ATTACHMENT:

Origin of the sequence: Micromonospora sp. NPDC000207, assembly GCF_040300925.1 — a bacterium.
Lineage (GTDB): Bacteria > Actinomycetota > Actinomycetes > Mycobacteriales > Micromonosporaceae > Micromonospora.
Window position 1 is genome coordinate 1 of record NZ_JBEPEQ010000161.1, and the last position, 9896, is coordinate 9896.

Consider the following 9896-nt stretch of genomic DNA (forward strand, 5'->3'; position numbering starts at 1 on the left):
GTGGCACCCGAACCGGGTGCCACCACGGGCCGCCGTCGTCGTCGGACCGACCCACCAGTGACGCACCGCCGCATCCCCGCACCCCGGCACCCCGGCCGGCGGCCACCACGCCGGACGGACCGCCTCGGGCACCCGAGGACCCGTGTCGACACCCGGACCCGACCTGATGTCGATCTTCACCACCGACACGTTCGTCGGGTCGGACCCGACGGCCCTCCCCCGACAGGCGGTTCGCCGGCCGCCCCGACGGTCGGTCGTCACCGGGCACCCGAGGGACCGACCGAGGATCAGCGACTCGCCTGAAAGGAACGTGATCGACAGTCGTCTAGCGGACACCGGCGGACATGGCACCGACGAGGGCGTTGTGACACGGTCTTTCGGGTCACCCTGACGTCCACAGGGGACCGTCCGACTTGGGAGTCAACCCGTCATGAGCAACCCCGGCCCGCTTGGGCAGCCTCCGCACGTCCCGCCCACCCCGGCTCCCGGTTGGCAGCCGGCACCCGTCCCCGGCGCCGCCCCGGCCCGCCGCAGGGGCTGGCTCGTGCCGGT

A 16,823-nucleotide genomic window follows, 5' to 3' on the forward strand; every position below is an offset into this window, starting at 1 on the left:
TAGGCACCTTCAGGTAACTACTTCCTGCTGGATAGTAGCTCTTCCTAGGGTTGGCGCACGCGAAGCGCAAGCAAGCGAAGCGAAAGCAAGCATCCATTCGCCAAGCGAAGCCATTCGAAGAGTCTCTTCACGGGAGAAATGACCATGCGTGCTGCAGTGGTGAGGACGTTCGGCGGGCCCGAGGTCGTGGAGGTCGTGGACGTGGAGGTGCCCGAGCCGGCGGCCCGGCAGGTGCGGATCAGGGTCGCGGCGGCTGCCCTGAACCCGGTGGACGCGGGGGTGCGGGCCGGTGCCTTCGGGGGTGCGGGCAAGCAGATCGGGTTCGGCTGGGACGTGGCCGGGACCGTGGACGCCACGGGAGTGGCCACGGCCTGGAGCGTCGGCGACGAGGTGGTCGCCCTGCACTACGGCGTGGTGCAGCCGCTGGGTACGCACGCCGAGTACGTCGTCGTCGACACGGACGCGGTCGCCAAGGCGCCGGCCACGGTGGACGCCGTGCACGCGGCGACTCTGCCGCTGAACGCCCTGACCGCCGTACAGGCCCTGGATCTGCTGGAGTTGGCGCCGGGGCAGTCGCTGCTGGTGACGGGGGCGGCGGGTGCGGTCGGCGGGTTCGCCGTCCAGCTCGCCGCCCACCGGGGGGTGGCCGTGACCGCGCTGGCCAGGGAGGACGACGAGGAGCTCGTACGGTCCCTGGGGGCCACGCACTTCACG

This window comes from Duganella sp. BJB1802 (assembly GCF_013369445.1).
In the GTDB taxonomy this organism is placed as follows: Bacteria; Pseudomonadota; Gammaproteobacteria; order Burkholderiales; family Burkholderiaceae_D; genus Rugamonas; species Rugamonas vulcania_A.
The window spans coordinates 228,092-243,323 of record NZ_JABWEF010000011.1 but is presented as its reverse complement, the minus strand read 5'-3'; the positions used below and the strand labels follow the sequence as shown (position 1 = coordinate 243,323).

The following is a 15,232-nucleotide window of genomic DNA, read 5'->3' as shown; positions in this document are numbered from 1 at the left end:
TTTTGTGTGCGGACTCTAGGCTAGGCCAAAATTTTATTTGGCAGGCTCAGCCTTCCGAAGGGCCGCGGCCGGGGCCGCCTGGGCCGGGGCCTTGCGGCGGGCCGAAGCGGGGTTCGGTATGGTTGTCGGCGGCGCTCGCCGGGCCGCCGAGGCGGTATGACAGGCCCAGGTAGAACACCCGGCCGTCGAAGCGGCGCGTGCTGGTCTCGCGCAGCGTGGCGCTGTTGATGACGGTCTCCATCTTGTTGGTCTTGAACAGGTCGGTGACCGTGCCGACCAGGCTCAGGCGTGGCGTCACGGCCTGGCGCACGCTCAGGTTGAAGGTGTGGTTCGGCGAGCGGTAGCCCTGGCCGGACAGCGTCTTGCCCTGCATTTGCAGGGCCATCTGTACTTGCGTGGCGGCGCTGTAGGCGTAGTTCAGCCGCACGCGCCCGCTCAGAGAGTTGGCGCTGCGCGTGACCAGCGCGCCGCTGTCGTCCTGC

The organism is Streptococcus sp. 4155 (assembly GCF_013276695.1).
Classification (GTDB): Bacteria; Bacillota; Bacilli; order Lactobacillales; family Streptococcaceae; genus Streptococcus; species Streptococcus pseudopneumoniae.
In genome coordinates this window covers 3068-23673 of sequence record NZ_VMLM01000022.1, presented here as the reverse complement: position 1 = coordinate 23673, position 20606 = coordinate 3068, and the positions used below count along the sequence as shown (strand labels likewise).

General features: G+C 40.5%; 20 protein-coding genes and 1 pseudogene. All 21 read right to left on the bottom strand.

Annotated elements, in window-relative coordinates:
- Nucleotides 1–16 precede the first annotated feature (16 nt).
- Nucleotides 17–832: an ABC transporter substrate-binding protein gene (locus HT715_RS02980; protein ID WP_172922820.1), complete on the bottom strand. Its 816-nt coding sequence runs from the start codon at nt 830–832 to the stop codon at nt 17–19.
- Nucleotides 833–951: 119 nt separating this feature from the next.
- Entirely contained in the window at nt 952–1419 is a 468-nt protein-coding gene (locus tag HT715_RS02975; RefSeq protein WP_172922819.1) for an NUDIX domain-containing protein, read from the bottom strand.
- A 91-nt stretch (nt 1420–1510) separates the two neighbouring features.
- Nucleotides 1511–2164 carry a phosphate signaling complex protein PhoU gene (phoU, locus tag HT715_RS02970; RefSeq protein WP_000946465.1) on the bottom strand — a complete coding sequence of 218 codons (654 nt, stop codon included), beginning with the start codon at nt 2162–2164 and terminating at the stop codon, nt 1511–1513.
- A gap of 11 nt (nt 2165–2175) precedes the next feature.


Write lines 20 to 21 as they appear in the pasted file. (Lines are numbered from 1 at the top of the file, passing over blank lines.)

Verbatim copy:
- Nucleotides 833–951: 119 nt separating this feature from the next.
- Entirely contained in the window at nt 952–1419 is a 468-nt protein-coding gene (locus tag HT715_RS02975; RefSeq protein WP_172922819.1) for an NUDIX domain-containing protein, read from the bottom strand.